Common names: Moon cactus, Torch cactus (E); Toukaktus; Kabelkaktus (A)
Origin: South America
Untidy, spiny, sprawling to clambering, leafless succulent shrub up to 3 m high. Stems long, much-branched, often arching, weakly 3-5 ridged, up to 4 cm across and several metres long, rooting where they touch the ground; stem with zig-zag appearance, stem ridges with prominent humps. Spines in groups, with one to three central, radiating spines up to 35 mm long and 5-7 very small ones that are up to 6 mm long and held close to the stem. Flower buds hairy. Flowers showy, white, nocturnal, with spiny base. Fruit fleshy, almost spherical, bright pink to red, usually with several to many small groups of spines and white pulp containing numerous blackish seeds.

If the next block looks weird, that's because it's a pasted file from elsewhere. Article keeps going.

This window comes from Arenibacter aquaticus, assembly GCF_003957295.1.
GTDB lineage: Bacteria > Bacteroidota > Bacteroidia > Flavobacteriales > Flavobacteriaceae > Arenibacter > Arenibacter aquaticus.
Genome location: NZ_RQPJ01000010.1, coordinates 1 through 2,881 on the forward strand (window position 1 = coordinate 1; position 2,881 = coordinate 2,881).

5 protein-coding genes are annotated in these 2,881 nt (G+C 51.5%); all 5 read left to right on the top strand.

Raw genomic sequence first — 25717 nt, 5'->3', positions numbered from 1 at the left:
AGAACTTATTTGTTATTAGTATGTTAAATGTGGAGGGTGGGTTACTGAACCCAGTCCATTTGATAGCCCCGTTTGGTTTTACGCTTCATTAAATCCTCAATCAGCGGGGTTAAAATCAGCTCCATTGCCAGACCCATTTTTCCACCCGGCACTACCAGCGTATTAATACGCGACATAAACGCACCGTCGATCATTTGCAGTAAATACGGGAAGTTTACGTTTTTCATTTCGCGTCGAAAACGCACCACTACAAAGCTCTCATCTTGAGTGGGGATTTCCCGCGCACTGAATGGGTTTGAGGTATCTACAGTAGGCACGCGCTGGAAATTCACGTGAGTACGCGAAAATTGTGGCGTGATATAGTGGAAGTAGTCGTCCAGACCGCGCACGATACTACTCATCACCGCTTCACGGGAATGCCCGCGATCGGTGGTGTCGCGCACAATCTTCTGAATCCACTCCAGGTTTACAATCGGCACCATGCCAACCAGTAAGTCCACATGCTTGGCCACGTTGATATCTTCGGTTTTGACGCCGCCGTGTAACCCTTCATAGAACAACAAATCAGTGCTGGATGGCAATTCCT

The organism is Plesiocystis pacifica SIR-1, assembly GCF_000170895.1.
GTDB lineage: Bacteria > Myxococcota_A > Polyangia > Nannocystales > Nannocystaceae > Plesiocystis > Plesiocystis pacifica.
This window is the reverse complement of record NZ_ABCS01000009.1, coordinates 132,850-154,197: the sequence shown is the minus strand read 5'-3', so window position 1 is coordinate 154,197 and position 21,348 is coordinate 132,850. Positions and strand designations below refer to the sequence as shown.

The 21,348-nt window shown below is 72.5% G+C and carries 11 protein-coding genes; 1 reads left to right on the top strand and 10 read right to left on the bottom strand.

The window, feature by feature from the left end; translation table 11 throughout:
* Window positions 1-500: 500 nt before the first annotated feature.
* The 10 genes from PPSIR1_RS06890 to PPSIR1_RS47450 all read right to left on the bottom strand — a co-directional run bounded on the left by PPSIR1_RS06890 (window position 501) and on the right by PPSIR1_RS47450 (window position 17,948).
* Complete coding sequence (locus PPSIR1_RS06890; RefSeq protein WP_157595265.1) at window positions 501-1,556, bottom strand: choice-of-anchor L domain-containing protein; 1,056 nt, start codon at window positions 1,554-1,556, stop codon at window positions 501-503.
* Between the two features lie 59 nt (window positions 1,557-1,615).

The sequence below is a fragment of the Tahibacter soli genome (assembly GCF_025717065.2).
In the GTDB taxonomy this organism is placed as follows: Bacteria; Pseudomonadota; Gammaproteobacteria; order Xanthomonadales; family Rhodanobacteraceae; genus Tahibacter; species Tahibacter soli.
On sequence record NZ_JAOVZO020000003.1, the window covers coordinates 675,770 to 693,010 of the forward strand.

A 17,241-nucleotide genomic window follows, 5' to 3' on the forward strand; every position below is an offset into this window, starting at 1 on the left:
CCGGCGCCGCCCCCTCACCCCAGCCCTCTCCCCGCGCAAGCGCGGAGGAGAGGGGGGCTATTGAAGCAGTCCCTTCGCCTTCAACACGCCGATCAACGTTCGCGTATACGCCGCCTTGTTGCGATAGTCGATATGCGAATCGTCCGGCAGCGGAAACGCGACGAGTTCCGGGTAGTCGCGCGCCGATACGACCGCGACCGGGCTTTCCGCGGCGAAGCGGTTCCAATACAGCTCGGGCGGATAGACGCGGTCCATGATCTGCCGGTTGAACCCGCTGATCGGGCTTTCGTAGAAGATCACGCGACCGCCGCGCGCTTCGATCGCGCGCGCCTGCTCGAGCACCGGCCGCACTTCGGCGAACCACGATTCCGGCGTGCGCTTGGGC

This dangerously invasive species can form impenetrable mats that cover many hectares, out-competing and smothering virtually all other plants in the vicinity. Dispersal is mainly by rooting stems spreading and by seed - the fruit pulp, which contains the seeds, is eaten by birds and mammals and spread in their faeces.
This cactus has been declared a noxious weed in South Africa and Australia, where biological control using the mealybug Hypogeococcus pungens has proven to be successful.